Two, you feel the necessity to draw me into a protracted discussion about your above said points in hopes of validating yourself or you earlier claim. Get over it. When you've made a mistake see it, learn from it, and move on.

    Three, I have neither the time or the desire to try and explain to you a position of mine which you will no doubt not care to listen to anyway.

    As for yourself, I have no problem with you as an individual. I do not appreciate your passive agressive comments you dispersed throughout your last post, but that is normal if someone feels a bit hurt and wants to retailiate (I admit I was a bit harsh in my tone of my earlier post). If you want to put away your guns I will put away mine.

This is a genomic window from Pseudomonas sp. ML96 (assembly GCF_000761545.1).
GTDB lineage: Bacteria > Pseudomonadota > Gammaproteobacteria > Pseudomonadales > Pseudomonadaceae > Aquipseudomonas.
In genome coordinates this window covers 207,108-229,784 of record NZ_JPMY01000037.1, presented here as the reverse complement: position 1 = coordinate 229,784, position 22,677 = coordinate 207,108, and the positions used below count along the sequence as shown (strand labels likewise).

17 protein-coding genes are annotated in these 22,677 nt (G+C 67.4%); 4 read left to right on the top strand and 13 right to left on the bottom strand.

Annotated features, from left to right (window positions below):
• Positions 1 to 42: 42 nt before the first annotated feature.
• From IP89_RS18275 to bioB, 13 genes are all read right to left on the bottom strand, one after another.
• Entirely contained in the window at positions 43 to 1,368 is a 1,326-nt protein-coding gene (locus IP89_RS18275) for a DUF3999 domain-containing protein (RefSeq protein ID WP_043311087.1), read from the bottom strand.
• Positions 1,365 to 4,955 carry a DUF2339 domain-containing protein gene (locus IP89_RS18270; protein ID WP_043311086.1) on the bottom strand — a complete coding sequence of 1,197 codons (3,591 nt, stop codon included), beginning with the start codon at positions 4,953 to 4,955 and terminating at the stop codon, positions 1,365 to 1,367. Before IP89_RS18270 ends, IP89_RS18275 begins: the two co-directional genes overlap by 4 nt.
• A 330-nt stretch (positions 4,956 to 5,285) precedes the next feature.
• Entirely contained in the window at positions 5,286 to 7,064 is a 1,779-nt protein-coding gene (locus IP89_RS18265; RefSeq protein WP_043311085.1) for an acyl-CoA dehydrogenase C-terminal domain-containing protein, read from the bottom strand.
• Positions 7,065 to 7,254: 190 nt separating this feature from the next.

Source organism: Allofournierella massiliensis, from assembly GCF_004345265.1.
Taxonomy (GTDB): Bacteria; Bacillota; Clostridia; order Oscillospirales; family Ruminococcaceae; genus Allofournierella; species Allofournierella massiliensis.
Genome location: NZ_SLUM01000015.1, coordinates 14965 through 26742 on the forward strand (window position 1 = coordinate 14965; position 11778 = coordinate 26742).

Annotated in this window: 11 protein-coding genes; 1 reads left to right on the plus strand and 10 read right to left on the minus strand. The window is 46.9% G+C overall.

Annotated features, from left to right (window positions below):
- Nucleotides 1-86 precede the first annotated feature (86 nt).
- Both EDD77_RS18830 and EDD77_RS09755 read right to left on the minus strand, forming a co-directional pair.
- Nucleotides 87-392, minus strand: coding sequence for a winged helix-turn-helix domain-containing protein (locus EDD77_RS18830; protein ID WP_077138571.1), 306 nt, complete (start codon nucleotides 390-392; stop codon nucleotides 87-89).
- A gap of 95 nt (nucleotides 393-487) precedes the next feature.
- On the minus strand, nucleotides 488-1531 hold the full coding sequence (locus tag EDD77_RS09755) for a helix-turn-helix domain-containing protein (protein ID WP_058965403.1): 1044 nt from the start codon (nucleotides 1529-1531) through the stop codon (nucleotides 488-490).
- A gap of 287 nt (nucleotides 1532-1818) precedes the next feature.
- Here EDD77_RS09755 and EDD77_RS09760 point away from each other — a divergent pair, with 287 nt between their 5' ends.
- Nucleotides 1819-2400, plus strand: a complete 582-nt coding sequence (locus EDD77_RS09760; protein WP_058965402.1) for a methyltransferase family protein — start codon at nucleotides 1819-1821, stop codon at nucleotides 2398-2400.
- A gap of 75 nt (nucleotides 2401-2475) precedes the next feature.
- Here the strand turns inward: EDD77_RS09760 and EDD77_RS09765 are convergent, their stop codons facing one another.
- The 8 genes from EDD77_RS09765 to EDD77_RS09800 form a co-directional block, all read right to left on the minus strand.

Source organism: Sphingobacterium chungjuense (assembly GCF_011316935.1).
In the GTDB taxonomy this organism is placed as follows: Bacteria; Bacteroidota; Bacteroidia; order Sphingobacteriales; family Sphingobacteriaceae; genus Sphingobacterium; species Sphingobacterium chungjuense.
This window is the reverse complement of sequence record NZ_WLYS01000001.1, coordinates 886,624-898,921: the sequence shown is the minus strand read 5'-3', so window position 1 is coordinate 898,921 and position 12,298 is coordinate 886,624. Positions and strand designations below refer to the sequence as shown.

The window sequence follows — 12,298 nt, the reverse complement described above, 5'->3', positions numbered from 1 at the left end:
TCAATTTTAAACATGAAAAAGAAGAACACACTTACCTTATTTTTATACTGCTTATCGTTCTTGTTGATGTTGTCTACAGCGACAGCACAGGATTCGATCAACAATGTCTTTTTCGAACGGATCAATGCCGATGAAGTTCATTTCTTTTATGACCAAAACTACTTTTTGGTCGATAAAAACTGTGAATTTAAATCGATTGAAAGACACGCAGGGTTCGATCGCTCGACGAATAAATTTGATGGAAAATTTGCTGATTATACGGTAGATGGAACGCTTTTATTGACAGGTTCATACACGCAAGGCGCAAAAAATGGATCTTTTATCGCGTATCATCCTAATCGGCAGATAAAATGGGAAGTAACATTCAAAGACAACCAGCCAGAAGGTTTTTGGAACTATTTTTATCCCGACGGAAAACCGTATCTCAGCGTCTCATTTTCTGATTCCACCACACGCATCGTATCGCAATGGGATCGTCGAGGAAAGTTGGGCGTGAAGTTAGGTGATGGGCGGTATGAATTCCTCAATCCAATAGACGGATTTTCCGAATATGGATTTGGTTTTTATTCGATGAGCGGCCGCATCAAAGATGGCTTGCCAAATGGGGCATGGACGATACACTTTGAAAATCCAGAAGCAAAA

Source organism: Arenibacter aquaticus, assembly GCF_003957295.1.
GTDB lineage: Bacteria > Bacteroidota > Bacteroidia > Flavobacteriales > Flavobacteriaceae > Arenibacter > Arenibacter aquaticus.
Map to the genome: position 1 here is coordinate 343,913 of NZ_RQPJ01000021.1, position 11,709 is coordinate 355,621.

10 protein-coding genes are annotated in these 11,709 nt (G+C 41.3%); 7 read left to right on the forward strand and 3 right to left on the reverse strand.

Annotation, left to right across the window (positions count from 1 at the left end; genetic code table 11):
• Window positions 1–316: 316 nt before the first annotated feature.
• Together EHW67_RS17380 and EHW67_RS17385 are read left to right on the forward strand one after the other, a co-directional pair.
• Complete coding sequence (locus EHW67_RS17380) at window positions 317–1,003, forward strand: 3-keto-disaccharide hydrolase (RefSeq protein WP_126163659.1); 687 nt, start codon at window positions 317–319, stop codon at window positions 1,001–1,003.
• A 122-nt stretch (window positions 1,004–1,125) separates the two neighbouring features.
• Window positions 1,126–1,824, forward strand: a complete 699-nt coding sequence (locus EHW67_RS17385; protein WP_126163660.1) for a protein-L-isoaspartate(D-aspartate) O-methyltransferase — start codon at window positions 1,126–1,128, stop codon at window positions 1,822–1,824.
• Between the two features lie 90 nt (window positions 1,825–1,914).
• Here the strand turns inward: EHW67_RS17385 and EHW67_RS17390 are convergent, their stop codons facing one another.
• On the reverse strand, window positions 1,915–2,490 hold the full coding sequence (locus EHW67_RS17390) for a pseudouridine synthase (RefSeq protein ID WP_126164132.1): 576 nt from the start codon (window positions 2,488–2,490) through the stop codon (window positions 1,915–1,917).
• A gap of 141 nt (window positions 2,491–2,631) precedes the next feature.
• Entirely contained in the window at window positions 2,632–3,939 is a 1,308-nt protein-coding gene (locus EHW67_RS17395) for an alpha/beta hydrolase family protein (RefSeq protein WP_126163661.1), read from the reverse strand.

So have a good day, and next time you want to bash another cultures way of doing things in a public post, realize there are alot of people watching, and they might have far more emotions and intelligence invested in your subject than you might realize.

    Personally if you want to get back into a normal discussion I am more than willing to chat about points that intrigue you about this part of the world, otherwise you probably won't get much from me on this topic, no disrespect.:wink: